What does Dignity do?
We invited Kunle Onabolu, the founder of African Child Trust, to help us and Ulemu-Dignity was started. Kunle also visited Malawi and discovered GILEP (Girls in Leadership Empowerment Project) an NGO which is undertaking some important and significant work in addressing issues of menstruation management in Malawi. They provide pads and knickers with very few resources but an impressive vision. Their work seeks to build relationships and awareness and create responses that the entire community can own.
Initially we agreed to help by supporting girls at four different schools in Southern Malawi: Nyezerera, Namphungo, Khombwe and Hope Village.
But, we believe every girl and woman should enjoy the freedom to flourish. By supporting and campaigning for health and education initiatives, we want to empower women across Malawi and other African countries to secure better chances in learning, vocation and life. We campaign to bring awareness through the media, create educational materials and initiate ongoing fundraising ideas.
How is it going so far?
One of the solutions to helping girls remain in school is to provide each girl with a Life Pack of washable pads that lasts 3-5 years and costs less than £10. We started fundraising last February and what a difference a year can make.
In October 2014, I visited Malawi with a small team including Pastor Abby with four suitcases full of Life Packs to distribute in the four villages we’d agreed to support.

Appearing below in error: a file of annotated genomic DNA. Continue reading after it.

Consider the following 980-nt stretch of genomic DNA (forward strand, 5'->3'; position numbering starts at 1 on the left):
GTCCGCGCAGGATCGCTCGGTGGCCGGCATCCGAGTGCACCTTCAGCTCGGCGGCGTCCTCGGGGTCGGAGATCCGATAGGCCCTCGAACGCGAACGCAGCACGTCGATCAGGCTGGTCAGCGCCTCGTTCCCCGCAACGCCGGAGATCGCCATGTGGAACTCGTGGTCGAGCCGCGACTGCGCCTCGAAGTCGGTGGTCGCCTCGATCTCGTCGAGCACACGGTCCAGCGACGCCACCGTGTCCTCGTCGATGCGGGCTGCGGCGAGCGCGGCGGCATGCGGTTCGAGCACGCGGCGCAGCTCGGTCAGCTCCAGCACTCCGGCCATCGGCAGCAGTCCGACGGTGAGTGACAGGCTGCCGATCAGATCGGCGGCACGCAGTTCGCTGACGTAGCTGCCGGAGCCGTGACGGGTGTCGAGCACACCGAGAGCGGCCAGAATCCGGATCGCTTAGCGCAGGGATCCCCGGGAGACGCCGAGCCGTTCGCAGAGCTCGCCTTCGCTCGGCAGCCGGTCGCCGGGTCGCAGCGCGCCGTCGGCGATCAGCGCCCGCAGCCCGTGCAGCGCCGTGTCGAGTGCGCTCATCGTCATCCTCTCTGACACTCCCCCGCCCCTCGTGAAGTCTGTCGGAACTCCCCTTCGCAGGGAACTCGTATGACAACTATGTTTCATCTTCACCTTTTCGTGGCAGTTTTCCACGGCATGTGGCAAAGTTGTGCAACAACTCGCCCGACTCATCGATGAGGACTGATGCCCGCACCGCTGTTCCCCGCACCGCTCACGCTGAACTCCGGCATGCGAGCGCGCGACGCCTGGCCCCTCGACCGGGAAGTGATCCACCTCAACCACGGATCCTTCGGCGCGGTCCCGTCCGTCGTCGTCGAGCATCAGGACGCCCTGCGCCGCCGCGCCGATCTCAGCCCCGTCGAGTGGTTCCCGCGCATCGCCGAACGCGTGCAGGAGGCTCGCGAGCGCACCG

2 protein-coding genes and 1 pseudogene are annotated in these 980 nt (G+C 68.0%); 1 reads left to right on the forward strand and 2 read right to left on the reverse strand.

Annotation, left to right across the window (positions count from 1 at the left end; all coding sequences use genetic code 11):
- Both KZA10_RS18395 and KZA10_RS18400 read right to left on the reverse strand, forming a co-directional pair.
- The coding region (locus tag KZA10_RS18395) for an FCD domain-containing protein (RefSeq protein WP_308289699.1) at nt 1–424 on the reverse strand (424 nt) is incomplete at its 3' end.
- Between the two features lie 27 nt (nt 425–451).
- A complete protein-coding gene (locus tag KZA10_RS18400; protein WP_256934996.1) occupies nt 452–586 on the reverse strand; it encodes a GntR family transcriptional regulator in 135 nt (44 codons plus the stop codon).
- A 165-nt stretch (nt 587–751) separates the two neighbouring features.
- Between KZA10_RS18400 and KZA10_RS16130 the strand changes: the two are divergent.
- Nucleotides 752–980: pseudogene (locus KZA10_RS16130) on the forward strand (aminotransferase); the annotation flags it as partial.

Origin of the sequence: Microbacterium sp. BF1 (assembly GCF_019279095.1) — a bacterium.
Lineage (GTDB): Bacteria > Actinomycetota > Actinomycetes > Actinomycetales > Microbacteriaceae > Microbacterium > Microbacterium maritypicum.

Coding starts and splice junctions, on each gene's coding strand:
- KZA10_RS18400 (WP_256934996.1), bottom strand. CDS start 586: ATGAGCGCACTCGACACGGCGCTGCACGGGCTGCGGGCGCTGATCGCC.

We went to the villages and gave out packs, but also spent time with GILEP so we could develop an understanding of the work they are doing out there. After seeing the need first hand, it was agreed to set up sewing projects in these four villages and teach the girls to sew their own pads as well as provide health education. Giving the girls a hand up and not a hand-out, empowers them with skills for the rest of their lives and that they can pass on to their children. Currently, funds are being raised to purchase sewing machines, scissors and other materials for these villages.
Is education also necessary?
Yes, absolutely! One of the many difficult aspects of effective menstruation management, is that girls can be pressurised into unwanted sexual activity/favours in order to obtain the menstruation supplies from men in their community.
Through the provision of life-skills training and education, GILEP’s programmes are enabling girls to say ‘no’, understand their options and operate as a role model to friends and younger students. We want to support them with these programmes as well.
In each location there will be a different strategy. Either they will be taught to make the pads or they will be given ‘Days for Girls’ kits or they will be given pads made by widows in Malawi. Partnerships are key to the success of this work and we are very excited to be involved in helping these girls to have a brighter future.
How can our readers get involved?
There’s information on our websites www.freerangechicks.net and www.dignityproject.co.uk We are always looking at ways to fundraise and raise awareness, so we’d love to hear from anyone with ideas or who would like to get involved in raising the need for menstruation provision. And, of course, you can donate just £10 and keep a girl in education for another five years by texting FRCD01 70070. Every little helps. One girl, one life, period.